Baghjan oil well, which has been spewing gas uncontrollably for the last two weeks in Assam's Tinsukia district engulfed in massive flames on Tuesday. The blaze at the Oil India Ltd's well is so massive that it can be seen from a distance of more than 30 kilometres with thick black smoke going up several metres high, endangering the local biodiversities which were already ravaged following the major blowout that happened on May 27. Efforts to douse the flames are on, during which a firefighter of the state-owned Oil and Natural Gas Corporation (ONGC) suffered minor injuries. Meanwhile, the Oil India has said it could take as long as four weeks to be put out.
A video of the flames that continue to erupt from the gas well of Assam's Oil India Ltd at Baghjan in Tinsukia district was shared on Twitter.
#WATCH Fire flames continue to erupt from the gas well of Oil India Ltd at Baghjan in Tinsukia district, Assam. A team of State Disaster Response Force (SDRF) and fire engines are present at the spot. pic.twitter.com/PgtAC06RTP— ANI (@ANI) June 10, 2020
According to eyewitnesses, a massive explosion occurred at the oil well, next to the Dibru-Saikhowa National Park and soon black smoke engulfed the area.
There were protests in the area as the fire broke out, threatening the lives and livelihood of the people already facing the impact of the blowout for the last two weeks amid the COVID-19 crisis.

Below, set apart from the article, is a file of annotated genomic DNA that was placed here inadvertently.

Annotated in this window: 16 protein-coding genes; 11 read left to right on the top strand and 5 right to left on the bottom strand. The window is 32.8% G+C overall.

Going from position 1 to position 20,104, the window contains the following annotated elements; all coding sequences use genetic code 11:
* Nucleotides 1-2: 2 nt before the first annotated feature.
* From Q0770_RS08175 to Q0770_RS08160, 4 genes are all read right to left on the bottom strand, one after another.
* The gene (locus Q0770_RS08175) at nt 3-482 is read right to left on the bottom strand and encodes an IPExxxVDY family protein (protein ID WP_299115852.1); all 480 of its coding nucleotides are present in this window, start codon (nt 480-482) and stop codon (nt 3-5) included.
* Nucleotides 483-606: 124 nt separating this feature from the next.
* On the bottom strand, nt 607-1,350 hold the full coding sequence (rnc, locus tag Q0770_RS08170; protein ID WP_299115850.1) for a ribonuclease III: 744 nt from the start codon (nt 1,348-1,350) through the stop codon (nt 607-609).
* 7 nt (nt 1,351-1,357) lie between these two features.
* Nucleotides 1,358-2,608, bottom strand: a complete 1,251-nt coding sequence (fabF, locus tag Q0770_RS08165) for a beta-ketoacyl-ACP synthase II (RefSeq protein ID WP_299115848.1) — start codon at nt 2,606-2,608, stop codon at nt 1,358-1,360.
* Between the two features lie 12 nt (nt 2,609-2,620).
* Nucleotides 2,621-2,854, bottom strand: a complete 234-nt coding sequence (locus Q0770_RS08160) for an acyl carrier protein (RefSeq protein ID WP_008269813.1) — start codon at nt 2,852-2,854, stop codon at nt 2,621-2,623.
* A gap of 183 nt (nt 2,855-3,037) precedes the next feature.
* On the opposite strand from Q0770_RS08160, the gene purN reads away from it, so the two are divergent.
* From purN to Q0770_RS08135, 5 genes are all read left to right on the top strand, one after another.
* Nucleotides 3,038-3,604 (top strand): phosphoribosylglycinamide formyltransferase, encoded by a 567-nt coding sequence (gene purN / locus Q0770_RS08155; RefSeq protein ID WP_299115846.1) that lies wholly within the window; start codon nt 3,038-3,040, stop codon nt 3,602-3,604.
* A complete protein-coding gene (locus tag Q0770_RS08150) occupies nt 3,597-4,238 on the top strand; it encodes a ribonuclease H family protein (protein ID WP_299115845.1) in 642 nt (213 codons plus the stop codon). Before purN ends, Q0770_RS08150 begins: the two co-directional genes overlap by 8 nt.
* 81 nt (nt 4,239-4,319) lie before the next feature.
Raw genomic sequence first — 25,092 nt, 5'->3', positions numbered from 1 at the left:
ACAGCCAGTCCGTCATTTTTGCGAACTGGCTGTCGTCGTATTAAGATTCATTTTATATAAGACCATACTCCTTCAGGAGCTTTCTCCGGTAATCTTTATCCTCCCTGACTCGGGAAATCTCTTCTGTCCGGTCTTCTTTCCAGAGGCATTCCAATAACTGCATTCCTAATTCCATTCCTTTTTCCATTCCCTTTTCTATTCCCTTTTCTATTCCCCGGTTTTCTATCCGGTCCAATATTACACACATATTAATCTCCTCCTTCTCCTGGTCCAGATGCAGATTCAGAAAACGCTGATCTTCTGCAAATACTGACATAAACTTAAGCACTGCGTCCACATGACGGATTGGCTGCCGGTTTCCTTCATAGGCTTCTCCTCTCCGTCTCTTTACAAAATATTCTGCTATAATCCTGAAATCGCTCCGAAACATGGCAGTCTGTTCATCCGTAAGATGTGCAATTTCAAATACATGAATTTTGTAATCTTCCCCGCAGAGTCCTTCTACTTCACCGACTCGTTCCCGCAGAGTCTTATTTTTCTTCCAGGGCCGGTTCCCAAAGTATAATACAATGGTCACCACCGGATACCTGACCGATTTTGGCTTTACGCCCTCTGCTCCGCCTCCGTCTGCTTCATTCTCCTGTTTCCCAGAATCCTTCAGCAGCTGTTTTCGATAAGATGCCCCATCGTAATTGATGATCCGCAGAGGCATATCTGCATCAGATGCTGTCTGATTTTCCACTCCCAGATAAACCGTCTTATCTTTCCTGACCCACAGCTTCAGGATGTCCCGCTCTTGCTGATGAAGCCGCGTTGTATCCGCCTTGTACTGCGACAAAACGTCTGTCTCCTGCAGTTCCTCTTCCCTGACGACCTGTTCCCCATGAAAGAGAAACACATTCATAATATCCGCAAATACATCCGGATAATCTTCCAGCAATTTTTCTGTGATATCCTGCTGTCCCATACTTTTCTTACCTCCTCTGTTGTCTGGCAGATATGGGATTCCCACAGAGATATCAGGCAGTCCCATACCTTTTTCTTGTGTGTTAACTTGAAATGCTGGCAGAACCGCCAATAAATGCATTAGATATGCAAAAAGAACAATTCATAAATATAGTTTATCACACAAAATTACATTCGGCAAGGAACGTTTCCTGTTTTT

Following the gas leak, thousands of people were moved out of the area and provided shelter at different camps where following coronavirus guidelines, such as maintaining social distancing, remain difficult.
In a statement, Oil India said in view of the protests by people around the site, the chief Secretary and Tinsukia district administration was requested for maintaining law and order so that experts were allowed to enter the site and start the well control operations.
The staff of Oil India and ONGC are being shifted from the nearby areas and once the situation is normal, experts from Singaporean firm Alert Disaster Control and the state-owned companies will move to the site, it said.
The three experts from the Singaporean firm who started working at the site on Monday to stop the gas leak are confident that the situation can be controlled and the well can be capped safely, the statement said.
The situation demands the arrangement of large quantities of water, installation of high discharge pumps and removal of debris, it added.
All the operations as per the Alert Disaster Control team will take about four weeks and efforts will be made to reduce this timeframe as much as possible, it said.